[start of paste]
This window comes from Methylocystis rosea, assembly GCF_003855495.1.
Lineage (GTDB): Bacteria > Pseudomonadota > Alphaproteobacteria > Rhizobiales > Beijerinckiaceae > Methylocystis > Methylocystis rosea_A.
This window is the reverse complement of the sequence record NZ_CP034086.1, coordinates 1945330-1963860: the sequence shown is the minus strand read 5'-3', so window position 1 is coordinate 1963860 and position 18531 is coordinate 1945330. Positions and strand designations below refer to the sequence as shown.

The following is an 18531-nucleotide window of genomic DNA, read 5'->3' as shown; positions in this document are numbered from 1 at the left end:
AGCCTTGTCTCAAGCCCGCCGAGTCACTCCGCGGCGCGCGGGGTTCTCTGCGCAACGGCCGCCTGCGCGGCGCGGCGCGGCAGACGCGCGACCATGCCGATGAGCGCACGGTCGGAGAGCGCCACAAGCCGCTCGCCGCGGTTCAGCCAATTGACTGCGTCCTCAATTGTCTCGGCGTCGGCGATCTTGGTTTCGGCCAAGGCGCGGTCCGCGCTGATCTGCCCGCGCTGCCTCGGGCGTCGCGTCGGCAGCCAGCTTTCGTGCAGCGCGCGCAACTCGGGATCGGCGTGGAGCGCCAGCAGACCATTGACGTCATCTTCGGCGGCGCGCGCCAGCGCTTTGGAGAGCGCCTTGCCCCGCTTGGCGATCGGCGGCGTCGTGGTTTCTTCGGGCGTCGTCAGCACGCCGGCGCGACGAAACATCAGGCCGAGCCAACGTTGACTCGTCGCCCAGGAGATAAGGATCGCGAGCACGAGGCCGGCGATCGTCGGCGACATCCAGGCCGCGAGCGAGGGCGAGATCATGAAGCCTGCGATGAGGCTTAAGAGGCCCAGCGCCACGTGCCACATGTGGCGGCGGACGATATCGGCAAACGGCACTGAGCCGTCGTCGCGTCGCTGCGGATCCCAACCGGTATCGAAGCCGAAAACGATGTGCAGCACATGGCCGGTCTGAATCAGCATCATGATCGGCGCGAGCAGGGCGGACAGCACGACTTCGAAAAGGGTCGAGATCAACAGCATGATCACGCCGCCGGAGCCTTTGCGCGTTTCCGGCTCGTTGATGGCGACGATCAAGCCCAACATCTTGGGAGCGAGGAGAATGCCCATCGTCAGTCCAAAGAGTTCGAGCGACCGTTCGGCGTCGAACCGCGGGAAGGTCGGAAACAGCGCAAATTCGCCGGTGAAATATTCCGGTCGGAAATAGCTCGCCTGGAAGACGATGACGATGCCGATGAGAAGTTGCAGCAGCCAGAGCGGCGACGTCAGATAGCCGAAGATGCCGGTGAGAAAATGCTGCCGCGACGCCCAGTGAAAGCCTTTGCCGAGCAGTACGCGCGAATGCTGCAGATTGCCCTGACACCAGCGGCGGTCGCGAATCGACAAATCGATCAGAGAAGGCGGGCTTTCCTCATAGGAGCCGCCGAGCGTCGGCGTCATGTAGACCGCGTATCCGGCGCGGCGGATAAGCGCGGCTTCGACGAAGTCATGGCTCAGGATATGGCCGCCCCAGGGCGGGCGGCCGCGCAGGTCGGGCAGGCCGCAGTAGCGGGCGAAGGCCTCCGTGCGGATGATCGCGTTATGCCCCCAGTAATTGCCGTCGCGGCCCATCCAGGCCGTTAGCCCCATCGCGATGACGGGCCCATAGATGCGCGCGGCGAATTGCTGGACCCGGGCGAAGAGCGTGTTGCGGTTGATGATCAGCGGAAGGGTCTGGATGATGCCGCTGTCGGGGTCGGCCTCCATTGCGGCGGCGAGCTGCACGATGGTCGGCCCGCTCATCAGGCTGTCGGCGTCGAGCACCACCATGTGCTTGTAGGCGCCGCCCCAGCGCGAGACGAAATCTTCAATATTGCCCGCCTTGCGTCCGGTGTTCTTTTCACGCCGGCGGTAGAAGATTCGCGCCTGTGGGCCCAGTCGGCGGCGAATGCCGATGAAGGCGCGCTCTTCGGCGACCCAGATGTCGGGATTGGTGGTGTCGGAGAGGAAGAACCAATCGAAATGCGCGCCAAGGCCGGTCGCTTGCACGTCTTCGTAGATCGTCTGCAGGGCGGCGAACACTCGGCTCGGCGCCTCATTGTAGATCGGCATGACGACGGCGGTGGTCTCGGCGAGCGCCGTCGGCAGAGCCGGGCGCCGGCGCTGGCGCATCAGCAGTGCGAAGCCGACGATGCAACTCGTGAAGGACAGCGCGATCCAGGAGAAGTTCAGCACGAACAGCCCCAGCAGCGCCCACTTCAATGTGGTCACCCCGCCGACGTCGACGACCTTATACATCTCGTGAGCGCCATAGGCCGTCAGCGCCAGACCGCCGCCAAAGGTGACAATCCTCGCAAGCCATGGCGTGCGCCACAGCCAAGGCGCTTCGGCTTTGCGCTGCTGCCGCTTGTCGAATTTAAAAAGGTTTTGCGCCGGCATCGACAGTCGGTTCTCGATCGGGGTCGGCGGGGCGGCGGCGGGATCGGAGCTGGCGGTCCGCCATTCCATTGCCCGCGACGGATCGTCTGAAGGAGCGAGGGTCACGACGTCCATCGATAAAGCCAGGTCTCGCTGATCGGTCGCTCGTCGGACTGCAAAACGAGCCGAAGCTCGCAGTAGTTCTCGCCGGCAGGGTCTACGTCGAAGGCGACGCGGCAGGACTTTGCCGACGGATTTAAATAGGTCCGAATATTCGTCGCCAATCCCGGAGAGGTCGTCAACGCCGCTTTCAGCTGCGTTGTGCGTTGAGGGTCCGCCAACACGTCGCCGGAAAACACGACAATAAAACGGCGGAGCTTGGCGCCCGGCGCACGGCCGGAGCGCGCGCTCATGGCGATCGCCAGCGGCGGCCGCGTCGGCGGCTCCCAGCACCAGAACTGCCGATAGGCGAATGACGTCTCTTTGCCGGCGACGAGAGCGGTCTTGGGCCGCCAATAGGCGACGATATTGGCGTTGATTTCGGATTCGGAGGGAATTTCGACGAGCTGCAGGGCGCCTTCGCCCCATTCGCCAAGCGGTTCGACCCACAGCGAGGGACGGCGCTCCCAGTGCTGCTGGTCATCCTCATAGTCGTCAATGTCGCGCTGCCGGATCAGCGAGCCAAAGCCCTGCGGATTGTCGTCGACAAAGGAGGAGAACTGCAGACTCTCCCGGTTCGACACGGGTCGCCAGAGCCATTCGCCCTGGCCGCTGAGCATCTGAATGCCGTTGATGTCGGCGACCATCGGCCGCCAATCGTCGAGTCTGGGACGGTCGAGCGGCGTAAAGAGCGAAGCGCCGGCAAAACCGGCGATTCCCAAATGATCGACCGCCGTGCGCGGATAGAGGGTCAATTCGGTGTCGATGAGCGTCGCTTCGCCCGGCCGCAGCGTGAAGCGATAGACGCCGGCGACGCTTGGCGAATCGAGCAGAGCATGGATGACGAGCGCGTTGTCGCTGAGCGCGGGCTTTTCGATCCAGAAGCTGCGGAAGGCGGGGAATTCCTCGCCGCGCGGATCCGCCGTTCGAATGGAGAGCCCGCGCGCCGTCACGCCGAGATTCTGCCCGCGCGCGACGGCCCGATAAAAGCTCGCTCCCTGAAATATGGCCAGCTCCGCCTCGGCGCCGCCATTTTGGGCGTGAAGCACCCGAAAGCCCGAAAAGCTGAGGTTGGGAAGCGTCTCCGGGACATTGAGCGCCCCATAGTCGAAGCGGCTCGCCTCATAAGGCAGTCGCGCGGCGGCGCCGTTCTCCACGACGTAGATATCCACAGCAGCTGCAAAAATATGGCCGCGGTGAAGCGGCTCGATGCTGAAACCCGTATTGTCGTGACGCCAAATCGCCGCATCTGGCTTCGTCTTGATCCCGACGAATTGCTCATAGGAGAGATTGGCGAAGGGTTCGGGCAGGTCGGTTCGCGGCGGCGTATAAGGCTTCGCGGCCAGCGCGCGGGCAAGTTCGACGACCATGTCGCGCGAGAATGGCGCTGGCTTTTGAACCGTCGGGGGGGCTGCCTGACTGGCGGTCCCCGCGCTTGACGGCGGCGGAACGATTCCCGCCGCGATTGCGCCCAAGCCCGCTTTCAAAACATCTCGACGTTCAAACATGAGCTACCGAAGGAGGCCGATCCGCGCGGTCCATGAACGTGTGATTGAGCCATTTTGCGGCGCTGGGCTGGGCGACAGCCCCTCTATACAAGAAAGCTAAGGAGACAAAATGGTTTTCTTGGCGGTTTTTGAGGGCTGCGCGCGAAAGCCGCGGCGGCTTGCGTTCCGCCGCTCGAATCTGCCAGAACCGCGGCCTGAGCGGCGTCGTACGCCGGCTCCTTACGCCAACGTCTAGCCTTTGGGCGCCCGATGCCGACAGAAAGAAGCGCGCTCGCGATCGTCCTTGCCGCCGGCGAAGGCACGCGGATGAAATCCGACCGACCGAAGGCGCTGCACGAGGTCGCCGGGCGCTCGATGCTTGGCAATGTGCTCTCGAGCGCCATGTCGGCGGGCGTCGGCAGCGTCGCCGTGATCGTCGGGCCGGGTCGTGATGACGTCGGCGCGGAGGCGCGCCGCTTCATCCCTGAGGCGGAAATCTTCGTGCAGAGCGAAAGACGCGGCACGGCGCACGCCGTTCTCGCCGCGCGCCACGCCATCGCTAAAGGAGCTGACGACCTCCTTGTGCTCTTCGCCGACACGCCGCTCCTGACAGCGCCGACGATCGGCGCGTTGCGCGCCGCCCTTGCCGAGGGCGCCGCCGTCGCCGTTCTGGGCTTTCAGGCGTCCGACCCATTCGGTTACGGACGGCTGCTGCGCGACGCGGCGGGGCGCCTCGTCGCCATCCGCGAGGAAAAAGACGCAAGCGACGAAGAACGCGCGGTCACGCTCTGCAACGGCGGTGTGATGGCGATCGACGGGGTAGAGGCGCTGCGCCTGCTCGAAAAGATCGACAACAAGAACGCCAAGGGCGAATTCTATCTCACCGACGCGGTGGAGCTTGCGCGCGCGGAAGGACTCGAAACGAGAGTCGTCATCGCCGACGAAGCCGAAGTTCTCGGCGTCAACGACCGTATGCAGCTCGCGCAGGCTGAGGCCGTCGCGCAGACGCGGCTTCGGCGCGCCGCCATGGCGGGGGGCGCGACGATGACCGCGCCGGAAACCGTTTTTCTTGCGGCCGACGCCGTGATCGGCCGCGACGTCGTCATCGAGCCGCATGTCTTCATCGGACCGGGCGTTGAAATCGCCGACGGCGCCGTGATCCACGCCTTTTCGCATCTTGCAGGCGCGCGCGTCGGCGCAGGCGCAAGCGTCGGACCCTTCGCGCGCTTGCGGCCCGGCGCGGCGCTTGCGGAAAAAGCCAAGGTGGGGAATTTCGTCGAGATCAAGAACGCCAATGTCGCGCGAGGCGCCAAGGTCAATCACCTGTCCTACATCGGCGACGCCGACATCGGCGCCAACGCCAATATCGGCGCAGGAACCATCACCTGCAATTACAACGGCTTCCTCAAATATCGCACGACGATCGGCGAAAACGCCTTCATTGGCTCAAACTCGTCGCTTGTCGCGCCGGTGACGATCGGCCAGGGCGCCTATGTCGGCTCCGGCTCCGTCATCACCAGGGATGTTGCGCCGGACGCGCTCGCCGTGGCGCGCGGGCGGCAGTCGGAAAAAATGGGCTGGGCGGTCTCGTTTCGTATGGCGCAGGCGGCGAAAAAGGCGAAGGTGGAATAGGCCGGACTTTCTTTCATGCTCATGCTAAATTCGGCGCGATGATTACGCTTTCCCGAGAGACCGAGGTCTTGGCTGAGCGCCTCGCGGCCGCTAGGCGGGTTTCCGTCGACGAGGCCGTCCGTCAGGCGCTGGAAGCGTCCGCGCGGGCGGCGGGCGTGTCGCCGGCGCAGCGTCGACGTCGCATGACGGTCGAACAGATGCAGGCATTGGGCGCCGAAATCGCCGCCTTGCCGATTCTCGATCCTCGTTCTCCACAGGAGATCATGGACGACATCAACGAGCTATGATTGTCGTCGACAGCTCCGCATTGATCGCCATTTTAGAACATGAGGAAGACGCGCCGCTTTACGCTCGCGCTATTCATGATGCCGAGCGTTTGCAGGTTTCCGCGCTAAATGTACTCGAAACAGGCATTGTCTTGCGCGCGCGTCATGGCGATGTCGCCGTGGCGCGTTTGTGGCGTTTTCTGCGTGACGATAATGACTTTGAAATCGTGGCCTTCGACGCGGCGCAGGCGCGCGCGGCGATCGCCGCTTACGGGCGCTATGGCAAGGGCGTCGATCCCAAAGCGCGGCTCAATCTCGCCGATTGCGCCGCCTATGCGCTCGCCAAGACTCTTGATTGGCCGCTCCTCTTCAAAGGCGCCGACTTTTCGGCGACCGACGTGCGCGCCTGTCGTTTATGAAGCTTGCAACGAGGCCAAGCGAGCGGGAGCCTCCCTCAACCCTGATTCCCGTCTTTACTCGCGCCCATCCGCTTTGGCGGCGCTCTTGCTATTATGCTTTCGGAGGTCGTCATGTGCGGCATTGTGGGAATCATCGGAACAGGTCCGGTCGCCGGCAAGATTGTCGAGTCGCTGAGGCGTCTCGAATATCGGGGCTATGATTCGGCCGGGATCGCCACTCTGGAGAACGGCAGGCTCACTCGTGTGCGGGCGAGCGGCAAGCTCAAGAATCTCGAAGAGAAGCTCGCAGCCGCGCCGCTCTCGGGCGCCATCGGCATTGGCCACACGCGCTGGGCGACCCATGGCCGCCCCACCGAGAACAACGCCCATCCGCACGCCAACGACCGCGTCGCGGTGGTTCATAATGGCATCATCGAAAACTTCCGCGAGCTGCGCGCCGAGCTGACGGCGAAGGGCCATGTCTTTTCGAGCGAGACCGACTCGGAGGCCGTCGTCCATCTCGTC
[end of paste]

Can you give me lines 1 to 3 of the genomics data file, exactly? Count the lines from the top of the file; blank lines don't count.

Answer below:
This window comes from Methylocystis rosea, assembly GCF_003855495.1.
Lineage (GTDB): Bacteria > Pseudomonadota > Alphaproteobacteria > Rhizobiales > Beijerinckiaceae > Methylocystis > Methylocystis rosea_A.
This window is the reverse complement of the sequence record NZ_CP034086.1, coordinates 1945330-1963860: the sequence shown is the minus strand read 5'-3', so window position 1 is coordinate 1963860 and position 18531 is coordinate 1945330. Positions and strand designations below refer to the sequence as shown.